Like us on Facebook
Follow us on Instagram
 

The Hard-Drinking, Gun-Toting, Foul-Tempered Former Slave who Became a Legend

Andrew Pourciaux

Delivering the mail in the Wild West was no easy feat. With bandits and criminals about, mail carriers often needed to be armed and alert as they made their way across the United States, packages and parcels in tow.

Only the fastest, bravest and fiercest were hired as contractors by the Postal Service to carry the mail on star routes, and in 1895, the first African American woman was hired for such a job.

Her nickname was Stagecoach Mary and she was a foul-tempered, hard-drinking woman who took guff from no one.

Sepia-tone photograph of Mary Fields, holding a rifle.

Sepia-tone photograph of Mary Fields, holding a rifle.

Born a slave in Tennessee, Mary Fields lived her formative years under the control of white men. Yet, that would change in 1865, after slavery was outlawed and she was set free.

After spending some time working in Florida, she ended up working at a convent in Montana, where they hired her to work as a forewoman.

Mary wasn’t averse to hard physical labor nor was she averse to hard drinking. With a penchant for enjoying whiskey, firing guns and getting into fistfights, the nuns were none too pleased with Mary’s behavior.

St. Peter’s Mission in 1884, after construction of quarters for the Uruslines. “Stagecoach” Mary Fields is sitting in the wagon at right.

St. Peter’s Mission in 1884, after construction of quarters for the Uruslines. “Stagecoach” Mary Fields is sitting in the wagon at right.

Of course, their concern wasn’t simply over Mary’s foul temper, but also her insistence to have better pay.

For a black woman to make demands for higher compensation was quite shocking at the time. Between her ornery attitude and her getting into fights with the sisters, Mary didn’t quite belong at the convent.

The Ursuline convent and girls’ school, finished in 1896.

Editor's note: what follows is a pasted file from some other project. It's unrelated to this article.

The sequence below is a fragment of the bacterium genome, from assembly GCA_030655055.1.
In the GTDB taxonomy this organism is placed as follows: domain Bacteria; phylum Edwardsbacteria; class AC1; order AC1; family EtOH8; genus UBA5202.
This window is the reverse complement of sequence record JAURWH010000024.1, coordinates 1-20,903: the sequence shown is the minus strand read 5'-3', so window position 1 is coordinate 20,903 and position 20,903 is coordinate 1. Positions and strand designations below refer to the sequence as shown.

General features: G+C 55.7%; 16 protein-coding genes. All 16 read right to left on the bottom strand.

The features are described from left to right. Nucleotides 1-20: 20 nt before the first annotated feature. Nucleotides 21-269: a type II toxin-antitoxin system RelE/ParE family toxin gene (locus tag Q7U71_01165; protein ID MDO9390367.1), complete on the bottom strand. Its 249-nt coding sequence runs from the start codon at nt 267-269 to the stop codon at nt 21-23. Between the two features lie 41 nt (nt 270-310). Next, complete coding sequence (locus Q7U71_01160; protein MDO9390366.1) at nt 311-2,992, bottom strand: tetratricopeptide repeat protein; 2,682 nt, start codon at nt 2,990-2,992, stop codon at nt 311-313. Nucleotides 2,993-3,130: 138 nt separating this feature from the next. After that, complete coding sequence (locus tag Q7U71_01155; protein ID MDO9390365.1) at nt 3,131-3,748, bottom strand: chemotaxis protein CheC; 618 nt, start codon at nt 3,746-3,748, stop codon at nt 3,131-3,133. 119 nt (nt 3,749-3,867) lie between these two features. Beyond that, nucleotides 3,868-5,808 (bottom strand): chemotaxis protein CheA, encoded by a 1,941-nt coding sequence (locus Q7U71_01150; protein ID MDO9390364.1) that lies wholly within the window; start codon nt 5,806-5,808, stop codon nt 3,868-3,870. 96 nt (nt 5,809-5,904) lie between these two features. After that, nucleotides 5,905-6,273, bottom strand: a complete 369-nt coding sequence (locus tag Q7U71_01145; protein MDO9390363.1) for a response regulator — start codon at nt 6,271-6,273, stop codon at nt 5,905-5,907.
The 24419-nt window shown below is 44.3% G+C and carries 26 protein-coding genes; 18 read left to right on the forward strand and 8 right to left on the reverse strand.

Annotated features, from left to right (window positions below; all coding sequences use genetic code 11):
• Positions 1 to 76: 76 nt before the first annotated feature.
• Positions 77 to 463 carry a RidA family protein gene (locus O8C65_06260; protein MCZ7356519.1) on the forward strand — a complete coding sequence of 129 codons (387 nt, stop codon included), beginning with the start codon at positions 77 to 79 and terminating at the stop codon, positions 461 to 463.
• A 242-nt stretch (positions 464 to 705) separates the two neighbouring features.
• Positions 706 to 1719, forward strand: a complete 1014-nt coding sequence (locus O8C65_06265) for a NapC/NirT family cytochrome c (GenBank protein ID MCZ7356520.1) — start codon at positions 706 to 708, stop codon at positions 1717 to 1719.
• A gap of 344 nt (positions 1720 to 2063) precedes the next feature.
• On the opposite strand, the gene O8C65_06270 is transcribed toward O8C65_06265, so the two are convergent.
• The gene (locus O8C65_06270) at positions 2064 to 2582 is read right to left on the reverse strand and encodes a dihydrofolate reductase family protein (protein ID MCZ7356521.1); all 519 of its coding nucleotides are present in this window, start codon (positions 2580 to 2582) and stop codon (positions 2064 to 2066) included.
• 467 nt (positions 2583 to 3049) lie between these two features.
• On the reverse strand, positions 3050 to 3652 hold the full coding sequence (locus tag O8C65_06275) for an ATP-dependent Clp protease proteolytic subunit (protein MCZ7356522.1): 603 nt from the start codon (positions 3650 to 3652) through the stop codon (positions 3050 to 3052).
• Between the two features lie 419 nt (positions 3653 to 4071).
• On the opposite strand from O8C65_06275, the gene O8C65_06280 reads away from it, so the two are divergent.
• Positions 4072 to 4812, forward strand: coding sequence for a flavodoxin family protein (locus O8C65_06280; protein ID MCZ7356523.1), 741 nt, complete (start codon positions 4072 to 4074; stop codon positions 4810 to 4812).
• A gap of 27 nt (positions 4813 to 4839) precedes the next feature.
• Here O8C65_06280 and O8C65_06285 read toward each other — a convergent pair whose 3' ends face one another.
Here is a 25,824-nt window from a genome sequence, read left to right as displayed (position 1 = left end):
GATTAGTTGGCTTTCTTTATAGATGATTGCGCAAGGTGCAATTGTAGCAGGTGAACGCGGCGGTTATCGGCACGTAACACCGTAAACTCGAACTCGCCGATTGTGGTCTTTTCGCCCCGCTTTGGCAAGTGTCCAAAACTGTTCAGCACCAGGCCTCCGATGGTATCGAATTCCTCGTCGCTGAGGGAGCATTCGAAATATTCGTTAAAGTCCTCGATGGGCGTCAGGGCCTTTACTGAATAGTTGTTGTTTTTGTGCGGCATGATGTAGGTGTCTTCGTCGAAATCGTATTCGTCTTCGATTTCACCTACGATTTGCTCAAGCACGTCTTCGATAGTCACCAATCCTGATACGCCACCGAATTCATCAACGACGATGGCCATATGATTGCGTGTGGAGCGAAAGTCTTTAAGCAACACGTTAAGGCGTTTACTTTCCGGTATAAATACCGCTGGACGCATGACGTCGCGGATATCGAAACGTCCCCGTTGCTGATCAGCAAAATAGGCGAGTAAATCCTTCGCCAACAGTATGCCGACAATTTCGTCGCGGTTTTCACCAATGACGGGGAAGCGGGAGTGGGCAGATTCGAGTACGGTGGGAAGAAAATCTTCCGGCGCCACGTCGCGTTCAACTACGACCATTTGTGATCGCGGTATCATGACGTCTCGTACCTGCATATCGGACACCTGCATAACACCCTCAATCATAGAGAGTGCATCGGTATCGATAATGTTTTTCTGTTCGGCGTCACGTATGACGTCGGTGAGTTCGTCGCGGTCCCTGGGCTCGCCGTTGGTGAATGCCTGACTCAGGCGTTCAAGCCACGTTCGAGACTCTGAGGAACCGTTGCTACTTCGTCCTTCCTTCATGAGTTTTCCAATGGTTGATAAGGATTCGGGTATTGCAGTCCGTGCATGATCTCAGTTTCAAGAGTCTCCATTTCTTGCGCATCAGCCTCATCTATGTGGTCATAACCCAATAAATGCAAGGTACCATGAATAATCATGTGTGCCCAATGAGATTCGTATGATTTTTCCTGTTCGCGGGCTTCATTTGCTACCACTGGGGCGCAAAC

The Ursuline convent and girls’ school, finished in 1896.

Things came to a head when Mary Fields actually drew guns at a male janitor with whom she had been in an argument with. He also drew his firearms and the two were in a standoff for a brief time. While no one was shot, the nuns were well past the point of tolerating Mary and they promptly kicked her out of the convent.

Now free from her previous job, Mary was free to wander about in Cascade, Montana, doing odd jobs and enjoy a carefree lifestyle. Drinking, shooting and getting into fights earned her quite the fierce reputation, and that reputation eventually landed her a job as a Star Route mail carrier.

Far west scene.

Far west scene.

Before there was a formalized postal service workforce, the government often chose to select independent contractors to deliver to specific routes. These routes were known as star routes because of the three stars promised by the bidder: celerity, certainty, and security.

These three qualities were necessary for a functional delivery service. Whoever had the ability to promise speed, security, and certainty of the mail arriving would be able to put in a bid for the contract. After receiving a star route contract, the bidder would then be able to either perform the work themselves or contract it out to delivery workers they hired.

Oatman Historic US Post Office in Oatman, Arizona, United States.pplicants. With her own stagecoach and a team of horses, she became the first black woman to carry mail for the United States Postal Office and rode her route for eight years.

Oatman Historic US Post Office in Oatman, Arizona, United States.pplicants. With her own stagecoach and a team of horses, she became the first black woman to carry mail for the United States Postal Office and rode her route for eight years.

Heavily armed and ready to throw down at a moment’s notice, there was little she was afraid of. Bandits and thieves didn’t stand a chance against her and she rode her route with barely any trouble.

Meeting trains, collecting mail and riding over rough terrain to make sure people received their letters and packages, she gained the nickname “Stagecoach Mary” because of her dedication to her job.

In the winter, if the snow was too deep for a wagon to be able to cross, she would carry the mail in her arms and make her way across frozen land, wearing snowshoes to make the journey.

Read another story from us: One of America’s Great Marvels – Constructing the Hoover Dam in Photos

For as violent and crass as she was, Mary Fields was seriously dedicated to her job and came to be greatly loved by the Cascade community. Her fierceness, bravery and no-nonsense attitude gave her the drive and determination to ensure that the mail was delivered, regardless of rain, sleet or snow.

We hope you are enjoying The Vintage News. Please consider helping us with our journey to bring popular historical content to everyone by becoming a supporter today. Thanks.

Become a Supporter